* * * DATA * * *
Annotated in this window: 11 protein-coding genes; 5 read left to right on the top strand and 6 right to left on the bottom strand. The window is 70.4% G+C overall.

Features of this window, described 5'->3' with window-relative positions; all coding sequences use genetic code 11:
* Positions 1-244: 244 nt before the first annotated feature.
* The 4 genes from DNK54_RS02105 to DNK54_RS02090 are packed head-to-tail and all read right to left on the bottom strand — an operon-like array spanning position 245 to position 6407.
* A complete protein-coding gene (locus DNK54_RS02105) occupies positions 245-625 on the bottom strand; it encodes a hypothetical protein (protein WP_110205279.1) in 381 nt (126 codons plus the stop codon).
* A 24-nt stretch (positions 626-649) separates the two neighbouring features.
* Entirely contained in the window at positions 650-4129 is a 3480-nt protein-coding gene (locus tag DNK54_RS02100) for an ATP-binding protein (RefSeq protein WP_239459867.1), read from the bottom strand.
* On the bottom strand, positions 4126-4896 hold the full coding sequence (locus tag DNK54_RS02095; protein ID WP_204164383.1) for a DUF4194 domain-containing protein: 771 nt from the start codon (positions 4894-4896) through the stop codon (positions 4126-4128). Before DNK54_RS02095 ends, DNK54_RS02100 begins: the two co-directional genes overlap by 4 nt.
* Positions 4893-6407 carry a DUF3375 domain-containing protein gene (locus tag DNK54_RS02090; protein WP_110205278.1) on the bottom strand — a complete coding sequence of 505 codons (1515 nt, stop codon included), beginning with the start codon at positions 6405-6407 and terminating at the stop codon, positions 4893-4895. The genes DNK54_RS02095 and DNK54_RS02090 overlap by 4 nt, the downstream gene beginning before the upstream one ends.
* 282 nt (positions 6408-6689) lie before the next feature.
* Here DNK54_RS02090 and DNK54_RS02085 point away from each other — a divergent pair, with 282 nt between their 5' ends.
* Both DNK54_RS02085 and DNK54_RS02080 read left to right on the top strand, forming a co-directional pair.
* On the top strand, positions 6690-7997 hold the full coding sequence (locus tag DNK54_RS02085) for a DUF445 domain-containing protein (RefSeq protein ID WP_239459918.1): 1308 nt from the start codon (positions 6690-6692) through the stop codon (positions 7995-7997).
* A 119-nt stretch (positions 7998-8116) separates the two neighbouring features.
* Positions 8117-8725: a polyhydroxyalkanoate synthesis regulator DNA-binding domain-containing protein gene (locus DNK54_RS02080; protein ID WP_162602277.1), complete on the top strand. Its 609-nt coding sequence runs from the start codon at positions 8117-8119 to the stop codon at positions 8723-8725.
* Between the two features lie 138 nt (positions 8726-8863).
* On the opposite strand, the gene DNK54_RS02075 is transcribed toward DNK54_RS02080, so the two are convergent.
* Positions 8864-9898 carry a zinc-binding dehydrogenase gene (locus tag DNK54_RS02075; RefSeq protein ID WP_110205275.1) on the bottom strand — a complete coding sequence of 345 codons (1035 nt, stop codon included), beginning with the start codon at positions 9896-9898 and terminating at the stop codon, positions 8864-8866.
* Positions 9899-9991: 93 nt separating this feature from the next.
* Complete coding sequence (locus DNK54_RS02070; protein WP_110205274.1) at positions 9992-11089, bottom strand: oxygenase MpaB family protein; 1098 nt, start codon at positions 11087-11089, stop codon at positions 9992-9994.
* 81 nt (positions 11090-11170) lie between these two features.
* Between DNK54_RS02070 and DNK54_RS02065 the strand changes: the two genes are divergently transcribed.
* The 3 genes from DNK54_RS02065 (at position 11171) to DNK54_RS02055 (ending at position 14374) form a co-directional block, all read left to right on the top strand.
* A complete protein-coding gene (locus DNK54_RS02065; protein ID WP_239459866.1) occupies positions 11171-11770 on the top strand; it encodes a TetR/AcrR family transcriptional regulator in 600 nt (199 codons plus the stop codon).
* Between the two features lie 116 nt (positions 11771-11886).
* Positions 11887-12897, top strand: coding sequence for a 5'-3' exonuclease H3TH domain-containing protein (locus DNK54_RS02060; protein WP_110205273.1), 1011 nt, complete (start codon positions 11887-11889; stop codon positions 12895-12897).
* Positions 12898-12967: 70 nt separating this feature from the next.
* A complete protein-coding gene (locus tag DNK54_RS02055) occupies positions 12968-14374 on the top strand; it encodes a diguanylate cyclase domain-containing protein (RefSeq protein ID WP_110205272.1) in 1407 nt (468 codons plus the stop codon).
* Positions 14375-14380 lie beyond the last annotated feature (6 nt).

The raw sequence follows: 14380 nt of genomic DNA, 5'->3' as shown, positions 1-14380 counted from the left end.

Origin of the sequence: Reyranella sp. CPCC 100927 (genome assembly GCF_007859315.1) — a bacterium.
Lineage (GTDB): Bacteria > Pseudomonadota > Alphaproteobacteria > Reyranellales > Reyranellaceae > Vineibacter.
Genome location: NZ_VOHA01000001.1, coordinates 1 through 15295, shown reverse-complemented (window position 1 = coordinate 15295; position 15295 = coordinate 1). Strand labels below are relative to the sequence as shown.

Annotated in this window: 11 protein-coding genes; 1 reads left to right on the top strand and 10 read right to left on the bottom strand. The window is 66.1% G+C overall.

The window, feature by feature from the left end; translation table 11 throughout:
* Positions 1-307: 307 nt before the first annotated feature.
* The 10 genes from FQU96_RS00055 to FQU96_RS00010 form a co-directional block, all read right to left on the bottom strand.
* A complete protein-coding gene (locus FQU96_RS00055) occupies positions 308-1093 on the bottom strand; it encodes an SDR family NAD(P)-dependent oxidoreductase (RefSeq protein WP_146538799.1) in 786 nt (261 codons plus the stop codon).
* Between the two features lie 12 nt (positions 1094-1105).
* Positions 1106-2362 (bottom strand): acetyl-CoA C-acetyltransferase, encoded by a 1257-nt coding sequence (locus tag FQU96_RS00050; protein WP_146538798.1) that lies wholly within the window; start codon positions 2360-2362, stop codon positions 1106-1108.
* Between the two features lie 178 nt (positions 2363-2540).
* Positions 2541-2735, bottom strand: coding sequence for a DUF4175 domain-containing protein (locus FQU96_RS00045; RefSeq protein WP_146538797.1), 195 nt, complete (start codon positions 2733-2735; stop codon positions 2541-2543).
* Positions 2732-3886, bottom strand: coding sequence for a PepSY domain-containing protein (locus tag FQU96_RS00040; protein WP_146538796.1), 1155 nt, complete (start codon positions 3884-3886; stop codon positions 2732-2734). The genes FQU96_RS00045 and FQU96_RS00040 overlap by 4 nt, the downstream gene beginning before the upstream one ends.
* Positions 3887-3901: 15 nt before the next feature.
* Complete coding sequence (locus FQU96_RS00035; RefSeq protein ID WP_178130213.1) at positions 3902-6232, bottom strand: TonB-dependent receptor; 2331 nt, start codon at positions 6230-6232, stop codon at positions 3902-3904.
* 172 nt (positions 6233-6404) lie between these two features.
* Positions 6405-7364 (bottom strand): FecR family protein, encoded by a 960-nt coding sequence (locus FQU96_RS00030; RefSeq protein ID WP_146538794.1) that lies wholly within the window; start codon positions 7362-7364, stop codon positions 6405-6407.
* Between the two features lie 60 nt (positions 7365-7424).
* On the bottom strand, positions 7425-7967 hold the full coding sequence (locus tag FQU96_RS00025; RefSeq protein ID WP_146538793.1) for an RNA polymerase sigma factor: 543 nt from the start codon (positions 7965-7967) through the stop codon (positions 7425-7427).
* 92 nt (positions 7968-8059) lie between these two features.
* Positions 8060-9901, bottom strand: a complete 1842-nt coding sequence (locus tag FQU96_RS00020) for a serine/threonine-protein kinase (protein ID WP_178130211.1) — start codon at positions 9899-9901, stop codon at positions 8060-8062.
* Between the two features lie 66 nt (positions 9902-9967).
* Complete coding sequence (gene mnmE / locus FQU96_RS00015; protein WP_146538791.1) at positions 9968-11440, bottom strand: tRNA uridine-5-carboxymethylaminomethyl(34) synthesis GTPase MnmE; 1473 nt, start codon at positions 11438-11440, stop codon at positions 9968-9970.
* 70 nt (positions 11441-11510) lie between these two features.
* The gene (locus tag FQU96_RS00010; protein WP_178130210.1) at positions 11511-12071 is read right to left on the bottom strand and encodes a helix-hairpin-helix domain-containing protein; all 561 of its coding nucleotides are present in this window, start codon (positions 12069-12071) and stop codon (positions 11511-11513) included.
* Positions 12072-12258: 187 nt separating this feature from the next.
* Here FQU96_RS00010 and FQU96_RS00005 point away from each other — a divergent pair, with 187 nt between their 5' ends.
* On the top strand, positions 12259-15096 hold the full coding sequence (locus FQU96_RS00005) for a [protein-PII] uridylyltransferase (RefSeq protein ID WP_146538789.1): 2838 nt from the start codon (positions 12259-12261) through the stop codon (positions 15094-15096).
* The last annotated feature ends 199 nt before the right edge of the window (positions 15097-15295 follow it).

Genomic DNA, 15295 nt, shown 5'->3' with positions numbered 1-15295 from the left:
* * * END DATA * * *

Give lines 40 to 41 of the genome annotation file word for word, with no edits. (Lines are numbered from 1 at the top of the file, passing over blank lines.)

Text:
* Positions 1106-2362 (bottom strand): acetyl-CoA C-acetyltransferase, encoded by a 1257-nt coding sequence (locus tag FQU96_RS00050; protein WP_146538798.1) that lies wholly within the window; start codon positions 2360-2362, stop codon positions 1106-1108.
* Between the two features lie 178 nt (positions 2363-2540).